Ford's Mulally Is The $13 Million Man

Posted by: David Kiley on March 24, 2009

Ford Motor Co. CEO Alan Mulally’s total compensation for 2008 dropped by 37% to $13.6 million last year. That’s still a hefty sum, considering Ford’s record losses and continued financial fragility. Meanwhile, Mulally — who, like his counterparts at General Motors (GM) and Chrysler, was excoriated by Congress and the media last November for flying a private jet to Congressional hearings — no longer flies on Ford-owned jets. But he does fly on chartered private planes.

Mulally’s pay and perks are detailed in a preliminary proxy filed with the U.S. Securities and Exchange Commission. While his compensation may still seem generous for a company that lost $14.7 billion in 2008, Wall Street analysts and even harsh critics of the Detroit Big Three in Congress have credited Mulally for swiftly transforming Ford (F) into a company that, if the U.S. economy would cooperate even a little, should be ready to compete head to head with Toyota and Honda.

Ford so far has not taken loans from the U.S. Treasury’s Troubled Asset Relief Program like GM and Chrysler. Indeed, Mulally has been furiously restructuring the automaker and striking deals with bond holders and the union to avoid taking government loans or having to enter Chapter 11 Bankruptcy.

Mulally has agreed to take a 30 percent cut in his $2 million salary this year and next year. Though the company has sold its corporate aircraft, the CEO remains required to fly on private aircraft for personal and business travel due to security concerns, according to the Ford proxy. The automaker valued Mulally’s compensation for personal use of company and private aircraft in 2008 at $344,109, less than half the $752,203 the prior year.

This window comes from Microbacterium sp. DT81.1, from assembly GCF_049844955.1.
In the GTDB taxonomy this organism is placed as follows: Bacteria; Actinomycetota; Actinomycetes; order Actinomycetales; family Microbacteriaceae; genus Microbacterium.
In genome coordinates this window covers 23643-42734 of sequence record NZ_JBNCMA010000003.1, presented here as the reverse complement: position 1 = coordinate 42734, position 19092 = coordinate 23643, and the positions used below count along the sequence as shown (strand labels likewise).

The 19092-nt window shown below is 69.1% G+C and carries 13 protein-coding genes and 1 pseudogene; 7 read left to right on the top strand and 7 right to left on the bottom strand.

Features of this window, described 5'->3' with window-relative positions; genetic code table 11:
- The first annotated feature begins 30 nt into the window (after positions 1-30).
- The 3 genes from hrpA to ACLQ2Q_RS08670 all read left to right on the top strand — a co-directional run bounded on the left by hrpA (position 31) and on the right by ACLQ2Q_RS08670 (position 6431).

Executive perks have become a particularly sensitive issue amid U.S. government bailouts aimed at reducing the impact of the recession. Ford said in its filing that Mulally’s family will be allowed to accompany him on trips when he flies on private aircraft and the company will pay the cost of coach-class commercial flights for his family when the travel is at his request.

Mulally, who became CEO in 2006, has been granted the right to remain in “temporary housing” near Ford’s headquarters, which cost the company $110,000 last year.

The automaker has said it has enough liquidity to make it through the deepest downturn in U.S. sales in 27 years without seeking emergency U.S. government loans, unless conditions worsen dramatically beyond current levels.

In addition to Mulally’s salary cut for the next two years, Ford has eliminated performance bonuses for global salaried employees and senior executives for 2009 in a “shared sacrifice” with unionized hourly workers. The UAW has agreed to concessions on overtime, holidays and other areas, changes that Ford has said push its hourly labor costs closer to parity with the U.S. operations of Japanese rivals.

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Reader Comments

Mergen

March 25, 2009 01:36 AM

Was this a PR job for Ford? If so, this was quite nicely written. However, I cannot say anything negatively about Ford's recent efforts. They really do seem to be making all the right calls. As much as I love the Toyota SUV's, Acura sedans, and Japanese engineering in general, I would at least make a half-hearted attempt to buy a Ford IF the vehicle is highly rated for quality by users and IF the car just feels like a quality product (i.e. not just a motor with wheels).